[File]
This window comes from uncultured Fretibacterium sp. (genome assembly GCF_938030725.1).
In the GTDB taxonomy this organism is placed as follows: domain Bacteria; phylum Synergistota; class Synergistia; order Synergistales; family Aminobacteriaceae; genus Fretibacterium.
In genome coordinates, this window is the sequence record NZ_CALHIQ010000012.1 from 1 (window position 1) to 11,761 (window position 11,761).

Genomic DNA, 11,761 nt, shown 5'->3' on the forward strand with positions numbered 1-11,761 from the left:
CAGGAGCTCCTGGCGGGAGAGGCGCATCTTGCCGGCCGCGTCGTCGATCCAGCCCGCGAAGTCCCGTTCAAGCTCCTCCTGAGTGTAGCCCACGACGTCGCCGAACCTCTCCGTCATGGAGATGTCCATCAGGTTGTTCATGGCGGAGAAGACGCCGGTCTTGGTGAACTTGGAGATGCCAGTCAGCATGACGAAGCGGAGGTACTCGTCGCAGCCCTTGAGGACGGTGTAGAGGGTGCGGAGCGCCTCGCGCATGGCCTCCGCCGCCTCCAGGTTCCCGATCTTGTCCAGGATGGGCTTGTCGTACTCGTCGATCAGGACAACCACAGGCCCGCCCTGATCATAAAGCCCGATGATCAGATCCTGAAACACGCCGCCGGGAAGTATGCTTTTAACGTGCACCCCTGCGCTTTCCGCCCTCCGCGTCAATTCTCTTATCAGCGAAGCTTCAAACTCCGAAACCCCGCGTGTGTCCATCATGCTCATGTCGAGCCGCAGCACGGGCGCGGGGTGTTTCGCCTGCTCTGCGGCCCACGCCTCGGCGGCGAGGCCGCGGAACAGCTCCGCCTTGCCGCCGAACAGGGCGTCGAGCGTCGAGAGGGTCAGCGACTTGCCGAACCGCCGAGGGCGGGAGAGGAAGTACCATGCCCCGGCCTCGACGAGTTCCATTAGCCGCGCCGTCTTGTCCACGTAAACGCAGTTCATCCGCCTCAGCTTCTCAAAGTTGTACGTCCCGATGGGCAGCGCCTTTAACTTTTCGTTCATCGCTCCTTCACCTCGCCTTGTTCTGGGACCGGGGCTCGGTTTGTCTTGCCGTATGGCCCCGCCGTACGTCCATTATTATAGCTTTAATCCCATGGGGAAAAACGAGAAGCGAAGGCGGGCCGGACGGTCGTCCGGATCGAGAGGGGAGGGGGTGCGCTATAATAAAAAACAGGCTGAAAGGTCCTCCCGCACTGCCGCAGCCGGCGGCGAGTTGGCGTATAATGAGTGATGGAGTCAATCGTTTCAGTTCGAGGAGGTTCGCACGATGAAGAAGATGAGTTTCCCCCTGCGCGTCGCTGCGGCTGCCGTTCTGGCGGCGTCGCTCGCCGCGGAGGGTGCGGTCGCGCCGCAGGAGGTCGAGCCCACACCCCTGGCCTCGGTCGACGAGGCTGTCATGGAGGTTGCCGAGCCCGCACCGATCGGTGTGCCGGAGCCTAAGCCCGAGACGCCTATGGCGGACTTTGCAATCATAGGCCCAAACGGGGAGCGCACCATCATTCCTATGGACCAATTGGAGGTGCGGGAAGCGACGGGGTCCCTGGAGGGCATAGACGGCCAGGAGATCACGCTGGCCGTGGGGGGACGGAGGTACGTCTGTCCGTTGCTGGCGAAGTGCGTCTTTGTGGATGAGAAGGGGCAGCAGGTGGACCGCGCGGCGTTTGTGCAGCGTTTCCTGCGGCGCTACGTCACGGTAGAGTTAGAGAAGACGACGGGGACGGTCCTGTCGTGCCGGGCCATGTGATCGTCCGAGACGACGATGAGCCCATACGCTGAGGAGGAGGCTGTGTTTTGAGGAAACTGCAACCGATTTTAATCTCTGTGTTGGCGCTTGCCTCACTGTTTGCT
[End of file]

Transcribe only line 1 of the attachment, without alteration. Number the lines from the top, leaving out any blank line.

This window comes from uncultured Fretibacterium sp. (genome assembly GCF_938030725.1).